The leaders of the Global CIimate Strike’s New York movement took a well-deserved bow on Saturday night. But their message is that we have to keep going.
A day after a record-setting global climate strike — one in which 4 million people in 163 countries protested government inaction on the climate emergency — there was cause for a pause.
Saturday night, 11 of the youth who helped organize the New York strike — one of 5,000 around the world, and the biggest in the U.S, with an estimated 250,000 participants — got onstage to briefly catch their breath, to share their stories, their passions, their joy at the success of the event, and, interestingly, their frustration with UN officials who disappointed them at an event held earlier in the day.
Xiye Bastida, the most renowned of these young climate youth leaders, and herself an indigenous climate refugee, spoke first, and vented her frustration, which centered on a sentiment that the UN had “used” the youth for a photo op, without actually making the commitments necessary to move the needle on the climate emergency.
(Those sentiments were echoed later today by Greta Thunberg, who gave a fiery speech of her own at the UN, saying, "This is all wrong. I shouldn’t be up here. I should be in school on the other side of the ocean. Yet you come to us young people for hope. How dare you. You have stolen my dreams and my childhood with your empty words.")
Sandwiching their onstage appearance at the Concert Hall at Ethical Culture on New York’s Upper West Side Saturday, though, were moments of tremendous uplift in the form of musical appearances by some very inspiring artists.
Kicking off the evening was a pair of Native American indigenous leaders — one from the U.S., and one from Brazil — who took note of the tragic, human-set fires burning in the latter. “The eagle and the condor must come together,” they noted, referring to an Amazonian prophecy that saw “human societies splitting into two paths — that of the Eagle, and that of the Condor. The path of the Condor is the path of heart, of intuition, and of the feminine. The path of the Eagle is the path of the mind, of the industrial, and of the masculine.”
In the prophecy, according to the online Pachamama Alliance blog, “during the next 500-year period, beginning in 1990, the potential would arise for the Eagle and the Condor to come together, to fly in the same sky, and to create a new level of consciousness for humanity. The prophecy only speaks of the potential, so it's up to us to activate this potential and ensure that a new consciousness is allowed to arise.”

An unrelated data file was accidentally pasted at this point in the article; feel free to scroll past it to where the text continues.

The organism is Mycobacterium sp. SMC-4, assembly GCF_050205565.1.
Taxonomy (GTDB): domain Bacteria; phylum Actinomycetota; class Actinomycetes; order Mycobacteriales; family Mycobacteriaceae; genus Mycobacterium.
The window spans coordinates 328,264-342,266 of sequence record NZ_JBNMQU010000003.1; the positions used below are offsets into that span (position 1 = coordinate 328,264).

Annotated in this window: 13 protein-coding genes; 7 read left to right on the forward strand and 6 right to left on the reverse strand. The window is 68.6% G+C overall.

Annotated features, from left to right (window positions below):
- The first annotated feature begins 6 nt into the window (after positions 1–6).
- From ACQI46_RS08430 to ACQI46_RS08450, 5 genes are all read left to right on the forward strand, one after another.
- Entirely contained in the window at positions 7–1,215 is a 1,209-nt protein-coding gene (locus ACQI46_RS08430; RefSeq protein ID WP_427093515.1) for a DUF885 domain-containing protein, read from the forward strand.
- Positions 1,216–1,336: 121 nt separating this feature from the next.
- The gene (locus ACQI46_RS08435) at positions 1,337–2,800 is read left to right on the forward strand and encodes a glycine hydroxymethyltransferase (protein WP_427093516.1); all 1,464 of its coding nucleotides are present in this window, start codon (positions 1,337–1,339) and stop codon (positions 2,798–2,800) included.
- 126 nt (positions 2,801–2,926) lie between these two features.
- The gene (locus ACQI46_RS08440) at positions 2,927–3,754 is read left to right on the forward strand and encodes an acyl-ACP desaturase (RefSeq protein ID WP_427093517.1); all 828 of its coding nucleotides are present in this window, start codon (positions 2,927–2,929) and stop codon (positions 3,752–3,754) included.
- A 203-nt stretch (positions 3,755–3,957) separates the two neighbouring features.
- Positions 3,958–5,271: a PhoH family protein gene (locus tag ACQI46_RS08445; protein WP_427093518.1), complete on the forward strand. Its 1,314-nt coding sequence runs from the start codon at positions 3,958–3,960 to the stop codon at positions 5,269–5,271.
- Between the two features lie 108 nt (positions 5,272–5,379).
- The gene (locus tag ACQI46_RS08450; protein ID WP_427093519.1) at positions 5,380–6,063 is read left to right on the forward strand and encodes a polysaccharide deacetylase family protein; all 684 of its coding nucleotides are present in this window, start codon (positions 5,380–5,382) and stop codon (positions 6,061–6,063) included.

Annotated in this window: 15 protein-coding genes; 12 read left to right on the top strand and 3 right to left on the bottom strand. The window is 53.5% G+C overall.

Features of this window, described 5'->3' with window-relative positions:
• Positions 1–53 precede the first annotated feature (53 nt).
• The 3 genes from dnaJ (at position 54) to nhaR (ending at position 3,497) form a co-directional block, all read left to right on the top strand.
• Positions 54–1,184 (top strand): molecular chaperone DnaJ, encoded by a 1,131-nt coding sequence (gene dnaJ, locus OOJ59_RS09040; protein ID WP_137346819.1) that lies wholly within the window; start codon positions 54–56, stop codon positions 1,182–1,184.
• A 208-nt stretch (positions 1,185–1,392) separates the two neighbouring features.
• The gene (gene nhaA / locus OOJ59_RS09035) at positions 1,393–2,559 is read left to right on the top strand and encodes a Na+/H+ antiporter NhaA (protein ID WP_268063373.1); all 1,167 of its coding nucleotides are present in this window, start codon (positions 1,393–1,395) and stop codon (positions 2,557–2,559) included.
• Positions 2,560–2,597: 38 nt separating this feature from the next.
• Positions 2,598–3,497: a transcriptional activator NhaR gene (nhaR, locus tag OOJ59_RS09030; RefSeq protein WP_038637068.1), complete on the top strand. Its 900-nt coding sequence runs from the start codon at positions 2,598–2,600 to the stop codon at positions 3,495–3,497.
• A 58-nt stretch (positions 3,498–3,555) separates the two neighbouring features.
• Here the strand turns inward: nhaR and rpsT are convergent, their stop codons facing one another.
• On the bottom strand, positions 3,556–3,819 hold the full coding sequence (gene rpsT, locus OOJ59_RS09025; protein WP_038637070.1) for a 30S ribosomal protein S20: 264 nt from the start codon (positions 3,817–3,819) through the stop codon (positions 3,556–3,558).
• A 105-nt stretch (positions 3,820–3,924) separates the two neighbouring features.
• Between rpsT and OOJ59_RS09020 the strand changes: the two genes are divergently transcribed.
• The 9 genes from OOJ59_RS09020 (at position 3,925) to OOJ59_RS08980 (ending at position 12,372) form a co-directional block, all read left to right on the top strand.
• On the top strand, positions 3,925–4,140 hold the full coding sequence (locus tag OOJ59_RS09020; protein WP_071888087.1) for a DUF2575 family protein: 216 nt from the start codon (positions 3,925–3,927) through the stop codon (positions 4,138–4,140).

This relevant metaphor set the tone for an evening of heartfelt, global-minded performances from a line-up that featured (in order of appearance) singer/songwriter Amanda Holley, Grammy-winner Ricky Kej & the World Ensemble; the Los Angeles teen sensations the Compton Kidz Club; and Nigerian Afro-dancehall artist Lamboginny.
Kej’s website describes his art as “world music for environmental consciousness,” and as he noted in his four-song set, he has made a pledge that every song he writes or performs going forward will in some way address the climate crisis or the SDGs. Kej was recently made a UN Goodwill Ambassador for the Land SDG, and the videos playing behind the band onstage showed animals and ecosystems in their organic, natural beauty.
The Compton Kidz (who will certainly be familiar to anyone who watched the Earth’s Call inaugural concert in Aspen this past May) sang their anthem “Stand Up,” which most of the audience seemed to take as a command, as they rose to dance and clap along to the gospel-inflected soul pop. The 11-member troupe asked the 11 youth representatives who had spoken just prior to their performance to come back onstage, whereupon the Compton Kidz serenaded them, honoring and thanking them for their work in environmental activism.
That interactive quality continued with the evening’s anchor act, Lamboginny, whose website describes him as an “artist for humanitarian causes.” Lamboginny invited the entire audience onstage for his electric performance, and stood in the middle of a ring of audience members who danced around him. Lamboginny teared up a few times as he delivered an emphatic, fervent plea for eco justice.
As a whole, the evening was a refreshing, invigorating reminder that we can stop and enjoy ourselves for a moment, but that we also still have a lot of work to do.
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